Redefining Humanism and Internationalism

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By Roar Bjonnes

In the pursuit of global harmony and social progress, the concept of humanism and internationalism emerges as a beacon of progressive hope. Yet, upon closer examination, the ideology of humanism reveals inherent flaws and limitations. P.R. Sarkar, in his seminal works delves into the complexities of humanism, dissecting its various manifestations and proposing a transformative alternative: Neohumanism.

Regarding internationalism, Sarkar succinctly spells out its limited potential and warns us of its potentially destructive future. Echoing the current cold and hot wars between the power brokers of today, the US and its NATO allies, Russia, and China, he wrote,

“When I use the term ‘internationalism,’ I am admitting the existence of separate nations… But when I discover that one nation is trying to thrive on the lifeblood of another, I oppose it, and this opposition ultimately leads to world war. So, internationalism is not the solution either.”[1]

Humanism, in its essence, extends beyond mere national boundaries or international cooperation. It encompasses a universal sentiment of compassion and solidarity towards all humanity. However, this lofty ideal often falls short in addressing the intricate dynamics of socio-economic exploitation and intra-human conflicts.

Sarkar explains that humanism often cannot prevent intra-humanistic clash. He identifies a crucial distinction between genuine humanism and its pseudo form. While genuine humanism aspires to uplift all individuals regardless of their backgrounds, pseudo-humanism is tainted by ulterior motives and exploitation. The narrative of providing aid to disadvantaged groups often conceals underlying agendas of economic dominance and cultural hegemony.

With these words, Sarkar reminds us of the untold suffering inflicted upon indigenous peoples in the past few hundred years:

“Suppose we discover that a particular group is educationally backward. We feel pity for them because they are also our fellow human beings; so, we think, ‘Let us introduce them to the printed word, at least!’ and actually we do something towards that end. But through this so-called ‘literacy drive,’ we inject ideas in their minds that paralyze them mentally, and then we ultimately govern these mentally paralyzed people as colonized people.” [2]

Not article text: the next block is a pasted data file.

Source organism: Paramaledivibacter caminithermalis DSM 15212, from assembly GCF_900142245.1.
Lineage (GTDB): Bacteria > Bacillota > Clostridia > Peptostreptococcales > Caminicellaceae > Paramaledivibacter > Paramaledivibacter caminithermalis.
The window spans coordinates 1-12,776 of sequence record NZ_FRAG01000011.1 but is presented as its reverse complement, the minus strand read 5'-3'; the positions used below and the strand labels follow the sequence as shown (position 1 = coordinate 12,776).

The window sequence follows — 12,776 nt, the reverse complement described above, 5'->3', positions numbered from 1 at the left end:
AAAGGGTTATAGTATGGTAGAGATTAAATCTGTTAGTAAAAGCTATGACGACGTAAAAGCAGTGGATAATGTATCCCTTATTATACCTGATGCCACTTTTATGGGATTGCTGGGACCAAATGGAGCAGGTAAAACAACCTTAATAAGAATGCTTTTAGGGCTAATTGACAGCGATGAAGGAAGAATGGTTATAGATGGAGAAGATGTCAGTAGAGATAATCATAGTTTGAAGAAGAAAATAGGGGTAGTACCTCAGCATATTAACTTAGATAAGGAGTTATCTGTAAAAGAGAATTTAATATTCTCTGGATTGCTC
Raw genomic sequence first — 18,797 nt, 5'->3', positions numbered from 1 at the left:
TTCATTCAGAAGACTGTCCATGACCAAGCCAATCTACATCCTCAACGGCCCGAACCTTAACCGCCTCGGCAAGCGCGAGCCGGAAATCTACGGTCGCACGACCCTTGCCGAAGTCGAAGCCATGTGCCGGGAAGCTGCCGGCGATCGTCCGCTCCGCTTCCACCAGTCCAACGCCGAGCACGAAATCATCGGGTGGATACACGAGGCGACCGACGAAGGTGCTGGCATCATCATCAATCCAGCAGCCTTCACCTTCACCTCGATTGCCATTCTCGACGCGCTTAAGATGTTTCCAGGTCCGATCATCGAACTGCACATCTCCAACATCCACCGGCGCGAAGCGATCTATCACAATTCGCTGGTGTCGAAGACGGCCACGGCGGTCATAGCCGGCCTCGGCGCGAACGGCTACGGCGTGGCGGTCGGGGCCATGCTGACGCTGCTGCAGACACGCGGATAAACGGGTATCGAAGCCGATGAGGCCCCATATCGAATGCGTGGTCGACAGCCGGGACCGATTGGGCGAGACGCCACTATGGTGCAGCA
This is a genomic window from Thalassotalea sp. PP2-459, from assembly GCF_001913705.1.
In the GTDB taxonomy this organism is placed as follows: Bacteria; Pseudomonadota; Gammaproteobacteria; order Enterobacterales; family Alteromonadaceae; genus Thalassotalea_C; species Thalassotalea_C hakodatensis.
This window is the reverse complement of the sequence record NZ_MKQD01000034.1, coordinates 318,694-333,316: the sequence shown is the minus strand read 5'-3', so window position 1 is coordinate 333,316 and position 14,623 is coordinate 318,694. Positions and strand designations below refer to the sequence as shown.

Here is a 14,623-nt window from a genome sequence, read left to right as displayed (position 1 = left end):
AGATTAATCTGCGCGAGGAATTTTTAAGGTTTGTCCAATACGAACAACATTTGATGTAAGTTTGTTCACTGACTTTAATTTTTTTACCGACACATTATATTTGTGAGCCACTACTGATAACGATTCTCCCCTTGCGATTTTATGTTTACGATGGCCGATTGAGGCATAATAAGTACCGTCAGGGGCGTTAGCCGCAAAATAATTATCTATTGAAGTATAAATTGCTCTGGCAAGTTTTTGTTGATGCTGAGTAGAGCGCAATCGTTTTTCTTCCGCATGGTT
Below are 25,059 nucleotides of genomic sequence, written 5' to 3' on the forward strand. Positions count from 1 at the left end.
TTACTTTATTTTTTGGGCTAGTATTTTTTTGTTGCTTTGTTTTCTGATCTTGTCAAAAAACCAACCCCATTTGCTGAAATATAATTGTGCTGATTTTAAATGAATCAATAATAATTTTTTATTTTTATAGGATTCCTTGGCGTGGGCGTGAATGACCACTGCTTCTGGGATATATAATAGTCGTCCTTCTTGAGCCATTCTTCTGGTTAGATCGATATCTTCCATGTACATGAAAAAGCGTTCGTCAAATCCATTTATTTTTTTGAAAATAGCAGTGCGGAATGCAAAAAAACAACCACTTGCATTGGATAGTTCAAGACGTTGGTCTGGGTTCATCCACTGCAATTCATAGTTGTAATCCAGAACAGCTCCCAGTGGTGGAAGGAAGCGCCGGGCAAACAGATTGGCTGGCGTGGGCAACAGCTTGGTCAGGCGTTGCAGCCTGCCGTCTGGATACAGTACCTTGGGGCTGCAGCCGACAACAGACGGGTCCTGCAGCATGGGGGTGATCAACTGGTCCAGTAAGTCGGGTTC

Moreover, Sarkar warns against the insidious consequences of disregarding non-human life forms within the framework of humanism. The rampant destruction of natural habitats and indiscriminate exploitation of resources disrupt the delicate ecological balance, posing existential threats to both humans and other sentient beings.

According to Sarkar:

“Human beings led by self-interest have been neglecting ecology at every step. We should remember that the sky and air, the hills and mountains, the rivers and forests, the wild animals and reptiles, the birds and fishes and all sorts of aquatic creatures and plants are all inseparably related to one another. Human beings are an integral part of that vast common society.”[3]

The limitations of internationalism and humanism underscore the need for a paradigm shift towards Neohumanism, which advocates for a holistic approach that transcends narrow interests and embraces the well-being of all living entities. It seeks to foster a harmonious coexistence among humans, animals, and the environment, recognizing the intrinsic value of every being.

In essence, Neohumanism offers a transformative vision for a more equitable and sustainable world. By prioritizing empathy, inclusivity, and ecological stewardship, it heralds a new era of social progress and collective flourishing. As we confront the myriad challenges of the 21st century, the principles of Neohumanism may serve as a guiding light towards a brighter and more compassionate future.

[1] Sarkar, Prabhat Ranjan. “Liberation of Intellect: Neo-Humanism.” Ananda Marga Publications, 1982.

[2] Sarkar, Prabhat Ranjan. “Pseudo-Humanism.” In Liberation of Intellect: Neo-Humanism. Kolkata, India: Ananda Marga Publications, 1982.

[3] Sarkar, Prabhat Ranjan. “Neohumanism in a Nutshell, Part 2.” Ananda Marga Publications, 1984.

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